That clown on the tipping barrels is Toberchik, played by now largely forgotten vaudeville comic El Brendel, who would go on to a major supporting role in Wings and had quite a line in talkies as a Swedish dialect comic who said things like “Yumpin’ Yiminy!” (At one point he was tagged as “America’s Swede-heart”. By the way, he wasn’t Swedish.) His only lingual comedy in this silent film is a gag when he delivers a title card in untranslated Russian.
His character type is the Fool who gets to speak the truth, spelling out the obvious for Vera. More importantly and subtly, we gather that he’s possibly in love with Ivan himself, to judge by the way he gazes soulfully into Ivan’s eyes, follows his every movement, and casts annoyed glances at Vera. If you think this is unlikely, you haven’t seen the intense bromance of Wings.
Toberchik’s two devices are a flute and a brilliantly trained glasses-wearing goose who’s his constant companion — more wings! Both clown and goose see all, know it all, and are constantly watching. They even kiss, implying that the clown is a “silly goose” or perhaps an “odd duck”. He uses his flute as commentary to “goose” characters musically, which is a gift for composers like Donald Sosin, who provides the effective score on this Blu-ray.
The last act flirts with melodrama, evoking the threats of death and rape with enough conviction to make us wonder whether, like quicksilver, this scenario hasn’t flashed from comedy to tragedy. Welllman has made elegant use of shadows to convey serious issues before, and uses them here again with a final flourish, and in so doing reminds us that we’ve been watching a fabrication set in a theatre. The theatre has briefly become a prison and a place of menace, but those who understand its ways can, as the cad remarks, “get the point”.
We haven’t even mentioned the magic acts, which include two impressive visual tricks (one involving wings!) and a Houdini escape routine. The Ernest Vajda story used as a source is called The Great Illusion, which might have been a better title for this film, as illusion is really the story’s theme, whether theatrical or personal, and unifies the characters as they fool each other and themselves. Vajda worked a lot with Ernst Lubitsch, and this story exhibits that Continental flair, although Wellman handles it in a way that feels more vigorously American. The scenario is by Benjamin Glazer, another prominent sophisticate associated with European stories.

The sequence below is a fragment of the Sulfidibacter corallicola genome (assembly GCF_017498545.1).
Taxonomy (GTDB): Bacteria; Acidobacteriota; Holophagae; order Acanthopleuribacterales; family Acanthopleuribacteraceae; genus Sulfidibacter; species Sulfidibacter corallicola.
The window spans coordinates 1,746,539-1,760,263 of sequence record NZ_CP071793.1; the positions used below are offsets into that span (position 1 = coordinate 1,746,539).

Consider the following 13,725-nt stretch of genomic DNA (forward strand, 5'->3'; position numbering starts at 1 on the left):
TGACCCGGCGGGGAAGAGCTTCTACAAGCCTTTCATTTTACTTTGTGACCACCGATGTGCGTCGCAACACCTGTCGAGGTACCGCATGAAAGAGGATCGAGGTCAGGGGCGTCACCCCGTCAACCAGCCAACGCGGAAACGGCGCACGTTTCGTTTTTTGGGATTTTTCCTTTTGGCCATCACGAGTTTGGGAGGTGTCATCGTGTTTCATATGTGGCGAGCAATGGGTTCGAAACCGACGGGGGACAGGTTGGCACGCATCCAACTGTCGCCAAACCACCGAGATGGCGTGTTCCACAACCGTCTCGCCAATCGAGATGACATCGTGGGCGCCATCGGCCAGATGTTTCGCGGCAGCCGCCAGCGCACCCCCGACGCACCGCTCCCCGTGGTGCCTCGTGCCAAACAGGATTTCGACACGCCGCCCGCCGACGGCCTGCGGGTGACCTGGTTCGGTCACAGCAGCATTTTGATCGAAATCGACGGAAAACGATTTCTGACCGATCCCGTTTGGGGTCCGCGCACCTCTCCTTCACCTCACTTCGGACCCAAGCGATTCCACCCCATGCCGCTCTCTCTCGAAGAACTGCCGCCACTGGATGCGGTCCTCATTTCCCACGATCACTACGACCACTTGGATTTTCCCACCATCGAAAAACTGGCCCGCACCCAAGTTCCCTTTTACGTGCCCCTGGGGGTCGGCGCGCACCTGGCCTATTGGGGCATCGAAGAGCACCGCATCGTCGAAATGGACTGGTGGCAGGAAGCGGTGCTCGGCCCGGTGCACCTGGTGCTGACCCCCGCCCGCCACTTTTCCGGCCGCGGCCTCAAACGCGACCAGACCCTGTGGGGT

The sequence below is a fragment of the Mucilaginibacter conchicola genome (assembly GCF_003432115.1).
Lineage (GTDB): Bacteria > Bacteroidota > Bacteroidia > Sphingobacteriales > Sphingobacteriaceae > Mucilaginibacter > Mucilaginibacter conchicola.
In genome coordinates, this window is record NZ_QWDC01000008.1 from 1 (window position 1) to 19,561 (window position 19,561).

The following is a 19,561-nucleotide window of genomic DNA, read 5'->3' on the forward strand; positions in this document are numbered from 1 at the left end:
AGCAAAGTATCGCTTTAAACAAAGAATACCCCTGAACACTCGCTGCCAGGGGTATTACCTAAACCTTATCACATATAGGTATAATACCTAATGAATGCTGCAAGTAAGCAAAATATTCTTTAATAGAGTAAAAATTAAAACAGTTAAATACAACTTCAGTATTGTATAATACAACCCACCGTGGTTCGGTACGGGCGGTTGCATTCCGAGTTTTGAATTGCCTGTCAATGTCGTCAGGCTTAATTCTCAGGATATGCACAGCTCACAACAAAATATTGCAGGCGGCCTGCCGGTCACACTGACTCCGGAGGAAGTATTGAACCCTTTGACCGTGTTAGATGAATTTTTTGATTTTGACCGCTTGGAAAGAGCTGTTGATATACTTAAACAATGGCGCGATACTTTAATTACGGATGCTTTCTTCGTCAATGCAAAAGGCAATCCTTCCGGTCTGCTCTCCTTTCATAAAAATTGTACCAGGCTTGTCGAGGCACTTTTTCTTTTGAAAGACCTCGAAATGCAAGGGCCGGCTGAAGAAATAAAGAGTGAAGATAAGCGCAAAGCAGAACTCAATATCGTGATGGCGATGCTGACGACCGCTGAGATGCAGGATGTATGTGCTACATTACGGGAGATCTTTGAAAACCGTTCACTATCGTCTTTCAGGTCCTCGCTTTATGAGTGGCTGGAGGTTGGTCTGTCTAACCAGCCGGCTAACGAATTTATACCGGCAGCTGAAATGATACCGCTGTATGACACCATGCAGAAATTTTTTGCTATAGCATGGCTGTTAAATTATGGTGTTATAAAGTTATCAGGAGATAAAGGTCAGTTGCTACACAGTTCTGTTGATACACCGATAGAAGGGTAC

Florence Vidor came to Hollywood in 1915 with her husband, King Vidor, and established herself as a famous actress well before he became a famous director. Ironically for a Texas gal, her bread and butter was exactly the sort of Europeanized soufflés of which You Never Know Women is an example. Others are Lubitsch’s The Marriage Circle (1924) and Malcolm St. Clair’s Are Parents People? (1925) and The Grand Duchess and the Waiter (1926), all saucy sophistications and none, alas, on Blu-ray. By the time she made this film, Vidor had recently divorced and was embarking on a 20-year marriage to violinist Jascha Heifetz.
She’s not well-known today because she retired when talkies came in and because, while beautiful and expressive, she doesn’t “radiate” on the screen (like Greta Garbo or Louise Brooks, for example) and her types of roles have fallen out of fashion. Although nominally at the center of the plot and the title in this film, she’s the object around which other forces move rather than the prime mover herself. She’s always waking up on the wrong fellow’s shoulder, if you will, and the dialogue blames her for it. Today, we tend to admire those heroines, such as Clara Bow (who would be in Wings), Mary Pickford, Marion Davies and Lillian Gish, who show more spunk. By the way, those actresses often took control of their careers.
In keeping with spunk, Vidor might be rediscovered if presented in sparkling restorations of her 1921 success Hail the Woman, directed by John Griffith Wray for producer Thomas Ince, in which she plays a defiant daughter of an overbearing father and exposes her minister brother’s peccadilloes, or Lambert Hillyer’s Civil War drama Barbara Frietchie (1924). She’s a plucky heroine opposite Sessue Hayakawa in William C. DeMille’s The Secret Game (1917), which has only been on the long out-of-print DVD World War I Films of the Silent Era. There is still a lot of work to do in silent film restoration.
Wellman’s commentary is at its best when he’s speaking personally of his father; otherwise he reads aloud from Wikipedia. The beautiful tinted print, which makes much use of violet, is a continual pleasure to the eye with the faint evanescent threat of deterioration flashing occasionally on the left of the image, especially in the title cards and towards the end. What remains and what’s revealed by the legerdemain of Hollywood is how an insubstantial plot of misdirections can be so well directed that even though we think we know all the tricks, the illusions still delight us.